LAUDERHILL (CBSMiami) – A shooting at Metro by T-Mobile has sparked a lot of questions about police response time, but officials say the issue not that cut and dry.
Shocking images show what police say are the moments Rachel Boisette pulled out a gun and began shooting her former manager.
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In his sworn statement to police, that manager said, starting at about 1 p.m., Boisette entered the business several times over the next several hours.
According to the statement, he also said he believed that she was in possession of a handgun.
That statement went on to say he called 911 several times for assistance, but no one arrived.
However, Lauderhill police say the situation is not that cut and dry.
“The caller who was on the phone was very irate with the questions being asked by dispatch to get further information on the call and they ended up hanging up on dispatch,” said Maj. William Gordon with Lauderhill PD.
Gordon said officers still responded to that initial call, but Boisette had already left the scene. Gordon added that when Boisette went back to the store several other times, the additional 911 calls were just like in the original call, where the caller did not provide necessary details to the dispatcher.
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“At no time was there any mention of any threats or that they were any weapons involved or anything like that. And then the caller became frustrated with the question being asked by dispatch, which is standard procedure to get personal information so the officers know if they’re going into and again they hung up,” said Gordon.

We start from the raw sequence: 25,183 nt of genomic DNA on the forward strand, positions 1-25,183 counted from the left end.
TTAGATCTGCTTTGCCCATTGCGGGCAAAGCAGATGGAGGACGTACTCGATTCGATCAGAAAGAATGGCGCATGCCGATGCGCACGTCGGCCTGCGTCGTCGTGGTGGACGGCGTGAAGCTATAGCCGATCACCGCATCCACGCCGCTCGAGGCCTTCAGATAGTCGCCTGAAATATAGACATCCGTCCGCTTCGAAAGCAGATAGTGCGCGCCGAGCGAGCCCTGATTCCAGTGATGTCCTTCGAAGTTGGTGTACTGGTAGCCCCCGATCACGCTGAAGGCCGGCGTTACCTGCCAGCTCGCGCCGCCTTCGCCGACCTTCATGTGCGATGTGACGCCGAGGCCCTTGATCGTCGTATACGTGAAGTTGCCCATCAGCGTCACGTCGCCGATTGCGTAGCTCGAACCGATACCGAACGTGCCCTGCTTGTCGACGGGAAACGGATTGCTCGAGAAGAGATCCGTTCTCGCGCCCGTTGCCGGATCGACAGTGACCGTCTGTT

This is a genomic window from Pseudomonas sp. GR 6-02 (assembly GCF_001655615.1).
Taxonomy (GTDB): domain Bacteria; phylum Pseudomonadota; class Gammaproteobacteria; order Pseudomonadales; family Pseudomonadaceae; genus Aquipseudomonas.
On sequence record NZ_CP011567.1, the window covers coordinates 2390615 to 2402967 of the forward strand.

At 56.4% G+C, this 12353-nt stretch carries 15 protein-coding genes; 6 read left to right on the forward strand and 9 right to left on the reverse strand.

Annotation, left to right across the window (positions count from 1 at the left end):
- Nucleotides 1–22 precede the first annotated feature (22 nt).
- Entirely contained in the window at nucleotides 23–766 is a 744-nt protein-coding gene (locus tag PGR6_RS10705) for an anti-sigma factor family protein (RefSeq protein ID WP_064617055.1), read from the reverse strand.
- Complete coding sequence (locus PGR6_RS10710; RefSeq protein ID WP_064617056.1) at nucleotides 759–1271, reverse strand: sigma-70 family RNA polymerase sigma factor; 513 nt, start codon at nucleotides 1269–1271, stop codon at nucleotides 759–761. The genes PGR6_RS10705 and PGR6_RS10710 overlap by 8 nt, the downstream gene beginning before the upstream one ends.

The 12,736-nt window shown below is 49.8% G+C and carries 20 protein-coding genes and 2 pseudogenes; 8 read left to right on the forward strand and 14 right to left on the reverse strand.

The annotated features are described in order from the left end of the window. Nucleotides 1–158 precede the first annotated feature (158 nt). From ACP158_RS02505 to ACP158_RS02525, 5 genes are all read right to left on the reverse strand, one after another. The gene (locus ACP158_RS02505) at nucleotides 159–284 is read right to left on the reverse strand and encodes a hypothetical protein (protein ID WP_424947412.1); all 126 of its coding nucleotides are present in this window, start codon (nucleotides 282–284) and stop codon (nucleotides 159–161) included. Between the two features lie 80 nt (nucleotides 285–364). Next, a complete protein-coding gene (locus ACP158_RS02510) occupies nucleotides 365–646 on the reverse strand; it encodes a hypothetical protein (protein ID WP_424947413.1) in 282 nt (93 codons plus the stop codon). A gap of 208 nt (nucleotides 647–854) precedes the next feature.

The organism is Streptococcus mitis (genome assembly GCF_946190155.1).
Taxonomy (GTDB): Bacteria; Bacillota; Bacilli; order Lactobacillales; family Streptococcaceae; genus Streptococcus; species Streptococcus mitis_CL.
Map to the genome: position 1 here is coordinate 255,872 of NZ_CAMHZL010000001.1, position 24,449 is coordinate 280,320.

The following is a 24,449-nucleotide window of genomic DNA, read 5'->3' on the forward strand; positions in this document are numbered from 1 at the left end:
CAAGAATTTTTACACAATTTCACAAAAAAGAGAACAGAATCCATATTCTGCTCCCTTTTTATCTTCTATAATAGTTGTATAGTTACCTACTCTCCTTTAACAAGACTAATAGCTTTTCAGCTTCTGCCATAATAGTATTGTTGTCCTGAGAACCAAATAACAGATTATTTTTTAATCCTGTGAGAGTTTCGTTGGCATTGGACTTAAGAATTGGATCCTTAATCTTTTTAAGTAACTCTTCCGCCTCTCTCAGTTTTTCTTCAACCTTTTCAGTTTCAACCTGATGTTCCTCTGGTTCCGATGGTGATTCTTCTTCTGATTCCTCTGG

Officials said it wasn’t until after the shooting that they became aware of the severity of the issue.
“The information that we received was that it was a trespassing call, somebody who was there who was unwanted. But there was no indication that there was a threat. There was no information that there was a weapon. If so, the priority would have been raised,” said Gordon.
But there are others in the community who say they made calls the Lauderhill PD and had to wait about an hour for them to arrive.
“They take long. It’s probably like an hour to 45 minutes. It looks like they just come and see what happens after the fact, leaving us out here to dry,” said one Lauderhill resident who did not want to be identified.
The department stresses it’s a matter of prioritizing.
“There’s a specific system that they used to prioritize call for services. Obviously, we have so many officers and deputies out on the road at one time and some calls such as a burglary in progress a robbery or shooting or person with a gun have a higher priority,” said Gordon.
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Official say to ensure your 911 call is answered in a timely fashion, you must provide the dispatcher with the necessary details about your emergency, otherwise you risk the wrong priority being assigned to the call.
(this story/news/article has not been edited by PostX News staff and is published from a syndicated feed)